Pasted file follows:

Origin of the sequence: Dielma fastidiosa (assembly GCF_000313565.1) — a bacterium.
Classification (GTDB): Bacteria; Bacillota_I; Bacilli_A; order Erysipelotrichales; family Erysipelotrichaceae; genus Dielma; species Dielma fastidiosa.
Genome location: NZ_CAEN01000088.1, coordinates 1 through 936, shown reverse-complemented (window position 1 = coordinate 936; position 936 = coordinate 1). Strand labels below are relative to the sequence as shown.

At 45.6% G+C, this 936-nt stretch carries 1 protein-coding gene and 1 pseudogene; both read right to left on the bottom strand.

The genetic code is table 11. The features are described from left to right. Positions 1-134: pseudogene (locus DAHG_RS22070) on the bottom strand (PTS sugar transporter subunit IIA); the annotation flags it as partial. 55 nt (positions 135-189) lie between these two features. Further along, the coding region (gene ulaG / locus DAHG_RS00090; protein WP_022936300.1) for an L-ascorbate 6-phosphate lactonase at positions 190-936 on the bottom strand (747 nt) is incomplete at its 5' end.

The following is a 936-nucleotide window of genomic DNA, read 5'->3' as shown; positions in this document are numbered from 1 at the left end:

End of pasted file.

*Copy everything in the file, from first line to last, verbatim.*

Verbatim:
Origin of the sequence: Dielma fastidiosa (assembly GCF_000313565.1) — a bacterium.
Classification (GTDB): Bacteria; Bacillota_I; Bacilli_A; order Erysipelotrichales; family Erysipelotrichaceae; genus Dielma; species Dielma fastidiosa.
Genome location: NZ_CAEN01000088.1, coordinates 1 through 936, shown reverse-complemented (window position 1 = coordinate 936; position 936 = coordinate 1). Strand labels below are relative to the sequence as shown.

At 45.6% G+C, this 936-nt stretch carries 1 protein-coding gene and 1 pseudogene; both read right to left on the bottom strand.

The genetic code is table 11. The features are described from left to right. Positions 1-134: pseudogene (locus DAHG_RS22070) on the bottom strand (PTS sugar transporter subunit IIA); the annotation flags it as partial. 55 nt (positions 135-189) lie between these two features. Further along, the coding region (gene ulaG / locus DAHG_RS00090; protein WP_022936300.1) for an L-ascorbate 6-phosphate lactonase at positions 190-936 on the bottom strand (747 nt) is incomplete at its 5' end.

The following is a 936-nucleotide window of genomic DNA, read 5'->3' as shown; positions in this document are numbered from 1 at the left end: